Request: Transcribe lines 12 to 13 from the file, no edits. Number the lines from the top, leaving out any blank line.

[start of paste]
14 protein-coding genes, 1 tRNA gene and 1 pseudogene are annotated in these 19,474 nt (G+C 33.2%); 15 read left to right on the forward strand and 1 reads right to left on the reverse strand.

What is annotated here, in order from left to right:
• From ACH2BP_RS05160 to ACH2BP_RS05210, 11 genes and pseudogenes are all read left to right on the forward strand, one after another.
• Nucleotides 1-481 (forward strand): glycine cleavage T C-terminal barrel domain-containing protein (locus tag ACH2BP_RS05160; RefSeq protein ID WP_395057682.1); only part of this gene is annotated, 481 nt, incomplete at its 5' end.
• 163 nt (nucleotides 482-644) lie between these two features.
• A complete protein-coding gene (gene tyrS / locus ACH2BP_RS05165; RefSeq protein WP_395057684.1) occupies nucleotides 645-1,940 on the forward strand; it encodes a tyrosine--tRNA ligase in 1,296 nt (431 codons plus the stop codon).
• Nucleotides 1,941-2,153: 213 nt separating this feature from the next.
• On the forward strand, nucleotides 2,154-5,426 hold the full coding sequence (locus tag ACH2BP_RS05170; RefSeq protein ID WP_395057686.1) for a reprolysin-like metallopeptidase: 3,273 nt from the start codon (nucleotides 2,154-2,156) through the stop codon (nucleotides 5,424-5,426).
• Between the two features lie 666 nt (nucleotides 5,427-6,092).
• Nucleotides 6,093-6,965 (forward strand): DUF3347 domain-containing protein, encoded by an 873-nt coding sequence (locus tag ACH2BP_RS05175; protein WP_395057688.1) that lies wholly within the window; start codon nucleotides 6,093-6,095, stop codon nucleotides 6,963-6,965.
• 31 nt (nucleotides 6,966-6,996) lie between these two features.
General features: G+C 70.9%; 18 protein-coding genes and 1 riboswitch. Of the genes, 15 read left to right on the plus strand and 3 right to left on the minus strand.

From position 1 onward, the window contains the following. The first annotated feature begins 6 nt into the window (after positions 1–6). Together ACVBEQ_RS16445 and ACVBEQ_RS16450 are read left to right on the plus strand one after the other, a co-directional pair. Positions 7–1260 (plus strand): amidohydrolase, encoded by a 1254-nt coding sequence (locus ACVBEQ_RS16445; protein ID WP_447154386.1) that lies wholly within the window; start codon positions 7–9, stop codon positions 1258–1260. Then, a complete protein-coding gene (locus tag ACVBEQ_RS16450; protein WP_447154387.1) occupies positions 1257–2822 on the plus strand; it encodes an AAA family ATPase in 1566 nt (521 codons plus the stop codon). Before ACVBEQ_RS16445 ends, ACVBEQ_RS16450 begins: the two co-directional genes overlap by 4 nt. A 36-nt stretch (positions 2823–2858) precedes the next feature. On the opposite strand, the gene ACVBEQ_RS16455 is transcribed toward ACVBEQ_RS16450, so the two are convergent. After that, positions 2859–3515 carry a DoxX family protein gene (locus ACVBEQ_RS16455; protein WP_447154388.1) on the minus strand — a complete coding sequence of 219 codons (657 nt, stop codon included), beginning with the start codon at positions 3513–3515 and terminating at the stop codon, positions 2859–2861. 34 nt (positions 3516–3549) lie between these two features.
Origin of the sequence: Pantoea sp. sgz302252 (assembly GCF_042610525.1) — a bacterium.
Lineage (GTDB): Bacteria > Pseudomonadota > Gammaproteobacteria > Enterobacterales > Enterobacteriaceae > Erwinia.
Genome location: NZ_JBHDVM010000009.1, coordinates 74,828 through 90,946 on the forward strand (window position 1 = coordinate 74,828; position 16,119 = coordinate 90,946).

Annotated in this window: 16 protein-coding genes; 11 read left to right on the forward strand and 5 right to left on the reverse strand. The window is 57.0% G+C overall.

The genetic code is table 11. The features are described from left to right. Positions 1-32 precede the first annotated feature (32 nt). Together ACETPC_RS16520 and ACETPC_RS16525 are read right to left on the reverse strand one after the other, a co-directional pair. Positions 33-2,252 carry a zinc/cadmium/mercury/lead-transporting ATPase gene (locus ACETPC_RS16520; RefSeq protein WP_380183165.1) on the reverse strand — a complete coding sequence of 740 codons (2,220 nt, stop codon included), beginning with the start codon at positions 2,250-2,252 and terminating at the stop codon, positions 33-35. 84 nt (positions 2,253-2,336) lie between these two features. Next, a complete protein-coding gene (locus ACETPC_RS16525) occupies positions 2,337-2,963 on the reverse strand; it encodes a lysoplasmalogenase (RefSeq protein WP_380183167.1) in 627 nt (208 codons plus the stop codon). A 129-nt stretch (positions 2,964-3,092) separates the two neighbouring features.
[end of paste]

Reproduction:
General features: G+C 70.9%; 18 protein-coding genes and 1 riboswitch. Of the genes, 15 read left to right on the plus strand and 3 right to left on the minus strand.

From position 1 onward, the window contains the following. The first annotated feature begins 6 nt into the window (after positions 1–6). Together ACVBEQ_RS16445 and ACVBEQ_RS16450 are read left to right on the plus strand one after the other, a co-directional pair. Positions 7–1260 (plus strand): amidohydrolase, encoded by a 1254-nt coding sequence (locus ACVBEQ_RS16445; protein ID WP_447154386.1) that lies wholly within the window; start codon positions 7–9, stop codon positions 1258–1260. Then, a complete protein-coding gene (locus tag ACVBEQ_RS16450; protein WP_447154387.1) occupies positions 1257–2822 on the plus strand; it encodes an AAA family ATPase in 1566 nt (521 codons plus the stop codon). Before ACVBEQ_RS16445 ends, ACVBEQ_RS16450 begins: the two co-directional genes overlap by 4 nt. A 36-nt stretch (positions 2823–2858) precedes the next feature. On the opposite strand, the gene ACVBEQ_RS16455 is transcribed toward ACVBEQ_RS16450, so the two are convergent. After that, positions 2859–3515 carry a DoxX family protein gene (locus ACVBEQ_RS16455; protein WP_447154388.1) on the minus strand — a complete coding sequence of 219 codons (657 nt, stop codon included), beginning with the start codon at positions 3513–3515 and terminating at the stop codon, positions 2859–2861. 34 nt (positions 3516–3549) lie between these two features.